intellectual

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intellectual

1. Pert. to the mind.
2. Possessing intellect.
References in periodicals archive ?
For example, one of the letters in A Man of Letters is from my friend and fellow economist Walter Williams, mentioning that he learned of a teaching hospital near him that had an unwritten policy against giving a failing grade to any black medical student.
The disintegration of the literary culture of the nineteenth century was accompanied by the gradual disappearance after 1900 of the man of letters himself.
Expect once-raced Gatwick, Galvanise, Man of Letters to prove serious rivals.
The range of Johnson's interests will surprise some who think of him only as a crusader for racial justice within the United States and as a man of letters.
These included Martha Stewart, who is about as fascinating as a pastry bag, man of letters Michael Crichton, and Kerri Strug, who was gutsy at the Olympics--but fascinating?
Historian, geographer, and man of letters who became a local sultan under the Mamluk Empire.
Rather, Donne's gloved right hand is tucked under his left elbow, in conventional melancholic pose, and in the lower right quadrant of the portrait, albeit darkly painted, can be seen not the accoutrements of a man of letters but the pommel of a gentleman's sword.
Rubin's portrait of the young Van Doren poignantly captures the demise of the genteel tradition itself; she concludes he was "less dishonest than lost-an uneasy, floundering figure whose outward resemblance to an Emersonian man of letters concealed his inability to sustain that tradition in post-World War II America.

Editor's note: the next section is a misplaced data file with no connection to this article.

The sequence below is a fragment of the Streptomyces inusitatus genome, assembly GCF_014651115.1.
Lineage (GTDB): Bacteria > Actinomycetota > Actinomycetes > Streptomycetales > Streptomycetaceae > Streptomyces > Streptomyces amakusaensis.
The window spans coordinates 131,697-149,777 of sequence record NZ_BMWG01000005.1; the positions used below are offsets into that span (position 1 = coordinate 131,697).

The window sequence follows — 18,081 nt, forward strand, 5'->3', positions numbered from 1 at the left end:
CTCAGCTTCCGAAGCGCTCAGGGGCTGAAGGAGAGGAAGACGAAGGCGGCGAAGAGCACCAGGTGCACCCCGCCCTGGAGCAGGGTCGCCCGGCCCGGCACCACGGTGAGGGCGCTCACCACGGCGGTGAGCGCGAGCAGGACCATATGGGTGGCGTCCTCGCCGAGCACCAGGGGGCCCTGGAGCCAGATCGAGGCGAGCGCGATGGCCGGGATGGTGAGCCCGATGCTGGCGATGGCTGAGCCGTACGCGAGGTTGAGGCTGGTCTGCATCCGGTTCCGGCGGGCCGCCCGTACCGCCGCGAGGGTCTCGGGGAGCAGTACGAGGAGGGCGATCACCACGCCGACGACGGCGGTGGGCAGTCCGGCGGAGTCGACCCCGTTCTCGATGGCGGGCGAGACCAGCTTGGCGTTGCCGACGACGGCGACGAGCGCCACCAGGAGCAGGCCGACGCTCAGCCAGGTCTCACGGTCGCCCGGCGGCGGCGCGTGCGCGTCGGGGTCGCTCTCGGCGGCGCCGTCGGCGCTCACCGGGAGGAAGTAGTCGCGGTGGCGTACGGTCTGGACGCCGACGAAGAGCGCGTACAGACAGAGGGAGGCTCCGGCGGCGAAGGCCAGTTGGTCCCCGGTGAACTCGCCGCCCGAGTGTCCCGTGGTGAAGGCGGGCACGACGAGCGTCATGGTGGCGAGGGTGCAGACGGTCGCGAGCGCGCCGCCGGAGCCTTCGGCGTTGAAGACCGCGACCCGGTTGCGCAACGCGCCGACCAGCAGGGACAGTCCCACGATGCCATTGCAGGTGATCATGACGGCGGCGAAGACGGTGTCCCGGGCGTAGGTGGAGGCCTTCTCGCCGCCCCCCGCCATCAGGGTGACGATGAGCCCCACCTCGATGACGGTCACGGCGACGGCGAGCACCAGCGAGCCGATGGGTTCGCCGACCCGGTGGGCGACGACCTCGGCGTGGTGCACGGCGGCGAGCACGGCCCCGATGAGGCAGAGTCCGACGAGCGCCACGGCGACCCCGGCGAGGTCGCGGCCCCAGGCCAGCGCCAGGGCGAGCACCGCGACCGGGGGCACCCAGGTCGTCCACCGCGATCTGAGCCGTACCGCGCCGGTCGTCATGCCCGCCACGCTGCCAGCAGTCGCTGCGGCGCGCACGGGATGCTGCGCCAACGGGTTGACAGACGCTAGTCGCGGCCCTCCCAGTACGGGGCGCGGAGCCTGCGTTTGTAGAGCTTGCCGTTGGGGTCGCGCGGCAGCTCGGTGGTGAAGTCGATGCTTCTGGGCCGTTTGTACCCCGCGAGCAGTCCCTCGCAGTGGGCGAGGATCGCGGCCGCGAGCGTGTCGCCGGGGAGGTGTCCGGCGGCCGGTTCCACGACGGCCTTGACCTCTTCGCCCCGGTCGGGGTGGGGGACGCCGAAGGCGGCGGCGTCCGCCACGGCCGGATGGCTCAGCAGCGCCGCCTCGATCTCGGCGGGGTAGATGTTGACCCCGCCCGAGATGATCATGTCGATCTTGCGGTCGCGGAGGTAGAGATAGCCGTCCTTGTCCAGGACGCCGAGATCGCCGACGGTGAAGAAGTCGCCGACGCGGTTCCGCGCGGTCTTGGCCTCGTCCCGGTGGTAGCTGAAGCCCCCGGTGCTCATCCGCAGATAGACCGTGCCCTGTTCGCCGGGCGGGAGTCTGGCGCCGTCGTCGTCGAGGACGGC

Resident Director of the Academy, Qadir Buksh Soomro on the occasion said the vacuum created with the demise of Aali will never be filled as he was not only a man of letters but also an excellent human being.
Which famous man of letters said: "When a Committee become in 1906?
Man Of Letters looks a good bet in the Sharp Minds Call 0870 90 80 121Handicap.
ALL the twenty-first century instruments agree that in this cybernetic age that quaint Victorian artefact, that wily old literary bird, the Man of Letters, has virtually joined the inept dodo and misfortunate great auk, along with the woolly mammoth and the muffin-man, in the categories of extinction.